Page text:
Wednesday, 26 April 2017

Prairie Pest Monitoring Network 2017 Risk and Forecast Maps

The Prairie Pest Monitoring Network has posted the 2017 Risk and Forecast Maps for insect pests monitored throughout the Canadian prairies.  Link here to access the Post and to view the downloadable maps.

Thursday, 19 January 2017

European skipper information

European skipper (Lepidoptera: Thymelicus lineola) was introduced to North America several decades ago and has been moving west and north in its distribution.  Specimens confirmed as T. lineola were collected in 2016 near Valleyview, Donnelly and High Prairie (2017 Otani and Schmidt, pers. comm.).

There is one generation per year and the five larval instar stages cause damage associated with defoliation of the upper leaves of timothy.  In 2015, European skipper larvae were observed feeding in the flag leaves of winter wheat near Mayerthorpe (2015 Meers, pers. comm.).  

A pdf copy of the European skipper pages has been extracted from the 2009 Alberta Forage Manual for printing and a screenshot is included below so growers and agrologists can familiarize themselves with the larval stage, the damage to the upper leaves of timothy (which can resemble grasshopper damage), and the larva's habit of tying the sides of a leaf together.

You can link to Insects of Alberta where R. Bercha has posted a wonderful photo of an adult!

Cereal leaf beetle information

Information related to Cereal leaf beetle (Coleoptera: Oulema melanopus) has been posted below so growers and agrologists can print or view during the 2017 growing season.  
Cereal leaf beetle overwinters as an adult and the larval stages can cause economic losses owing to feeding damage on the leaves of cereals although the species has a broad host plant range (i.e., includes oats, wheat, barley, rye, corn but also wild oats, quackgrass, timothy, canary grass, reed canary grass, annual and perennial ryegrass, foxtail, orchard grass, wild rye, smooth brome and fescues).  There is one generation per year.

Extensive Cereal leaf beetle information for the Canadian prairies is posted and updated on the Prairie Pest Monitoring Network's Blog (click to link to an example including biology and monitoring tips).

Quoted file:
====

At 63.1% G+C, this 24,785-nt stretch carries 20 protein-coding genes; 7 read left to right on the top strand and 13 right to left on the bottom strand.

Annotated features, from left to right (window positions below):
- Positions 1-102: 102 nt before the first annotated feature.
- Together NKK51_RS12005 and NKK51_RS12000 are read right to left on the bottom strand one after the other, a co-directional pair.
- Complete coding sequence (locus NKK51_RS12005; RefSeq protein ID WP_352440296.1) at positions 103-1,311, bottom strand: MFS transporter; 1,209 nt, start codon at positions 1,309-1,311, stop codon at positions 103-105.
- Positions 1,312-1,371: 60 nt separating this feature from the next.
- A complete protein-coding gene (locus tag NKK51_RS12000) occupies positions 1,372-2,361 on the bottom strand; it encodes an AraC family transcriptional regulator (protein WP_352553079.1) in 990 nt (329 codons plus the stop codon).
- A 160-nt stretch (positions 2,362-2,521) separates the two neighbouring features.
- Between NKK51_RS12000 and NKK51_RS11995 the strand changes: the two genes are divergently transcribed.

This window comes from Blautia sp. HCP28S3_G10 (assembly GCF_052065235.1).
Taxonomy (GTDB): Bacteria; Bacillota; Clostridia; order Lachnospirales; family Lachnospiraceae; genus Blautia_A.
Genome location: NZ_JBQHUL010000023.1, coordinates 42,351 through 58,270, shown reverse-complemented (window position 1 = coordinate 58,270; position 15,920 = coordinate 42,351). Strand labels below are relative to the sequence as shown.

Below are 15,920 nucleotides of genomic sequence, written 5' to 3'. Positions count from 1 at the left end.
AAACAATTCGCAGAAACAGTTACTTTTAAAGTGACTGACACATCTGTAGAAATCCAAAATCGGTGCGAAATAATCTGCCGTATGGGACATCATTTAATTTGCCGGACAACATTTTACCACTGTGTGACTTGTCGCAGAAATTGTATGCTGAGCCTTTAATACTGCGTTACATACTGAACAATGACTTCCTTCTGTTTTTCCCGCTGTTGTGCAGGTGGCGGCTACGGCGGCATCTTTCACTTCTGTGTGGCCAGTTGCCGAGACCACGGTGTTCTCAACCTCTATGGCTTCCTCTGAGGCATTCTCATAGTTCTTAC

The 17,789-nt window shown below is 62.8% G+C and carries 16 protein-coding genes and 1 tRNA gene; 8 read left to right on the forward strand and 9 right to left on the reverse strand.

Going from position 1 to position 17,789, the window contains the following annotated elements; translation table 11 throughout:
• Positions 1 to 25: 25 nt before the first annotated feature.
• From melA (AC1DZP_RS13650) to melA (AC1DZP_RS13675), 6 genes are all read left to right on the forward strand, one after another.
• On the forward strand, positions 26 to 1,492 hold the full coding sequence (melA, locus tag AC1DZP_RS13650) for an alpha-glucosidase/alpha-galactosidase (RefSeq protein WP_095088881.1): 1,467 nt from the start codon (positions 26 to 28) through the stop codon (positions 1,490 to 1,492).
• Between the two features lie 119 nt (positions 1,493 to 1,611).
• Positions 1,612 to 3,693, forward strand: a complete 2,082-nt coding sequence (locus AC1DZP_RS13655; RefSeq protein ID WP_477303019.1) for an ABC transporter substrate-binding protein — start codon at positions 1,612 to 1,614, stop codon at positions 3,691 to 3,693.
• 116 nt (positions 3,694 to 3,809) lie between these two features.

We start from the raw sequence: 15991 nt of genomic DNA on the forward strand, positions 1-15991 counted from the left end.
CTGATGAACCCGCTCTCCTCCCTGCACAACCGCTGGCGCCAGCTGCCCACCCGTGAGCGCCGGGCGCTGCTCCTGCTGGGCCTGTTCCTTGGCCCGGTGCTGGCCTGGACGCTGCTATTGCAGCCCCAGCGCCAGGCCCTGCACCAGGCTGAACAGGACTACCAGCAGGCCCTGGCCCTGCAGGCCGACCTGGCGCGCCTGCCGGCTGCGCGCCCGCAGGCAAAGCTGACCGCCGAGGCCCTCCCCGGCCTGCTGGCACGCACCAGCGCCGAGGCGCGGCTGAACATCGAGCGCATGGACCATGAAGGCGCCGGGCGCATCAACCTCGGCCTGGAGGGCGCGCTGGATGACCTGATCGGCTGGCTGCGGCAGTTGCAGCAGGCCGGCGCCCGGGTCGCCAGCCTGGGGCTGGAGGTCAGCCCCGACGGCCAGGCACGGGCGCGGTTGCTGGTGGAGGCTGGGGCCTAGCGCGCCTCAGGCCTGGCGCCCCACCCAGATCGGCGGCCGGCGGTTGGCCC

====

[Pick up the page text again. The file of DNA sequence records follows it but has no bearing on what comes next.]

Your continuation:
Fact sheets for cereal leaf beetle are published by the province of Alberta and available from the Prairie Pest Monitoring Network. Also access the Oulema melanopus page from the new "Field crop and forage pests and their natural enemies in western Canada - Identification and management field guide".  A screen shot of the page is below for reference.

Cereal leaf beetle is attacked by an effective biological control agent, Tetrastichus julis, which is a small wasp that selectively seeks out and parasitizes the larval stages of its host.  Dr. Hector Carcamo (AAFC-Lethbridge) recently prepared a description of T. julis and its impact on cereal leaf beetle in Canada.  A screen shot is below for reference or hyperlink to the document.

During the growing season, be sure to check out the Prairie Pest Monitoring Network's Blog for the Weekly Updates.  Bioclimatic modelling is used, together with current environmental data from across the prairies, to predict the occurrence of the various developmental stages of Cereal leaf beetle larvae to aid scouting efforts.  Because the weather changes, the bioclimatic model outputs are updated weekly through the growing season and particularly in the spring.  Additionally, bioclimatic modelling is used to help predict when the biological control agent, T. julis, will be active and to help predict its development within its host (cereal leaf beetle larvae) through the growing season. 

Wednesday, 7 December 2016

Large subterranean larvae in field crops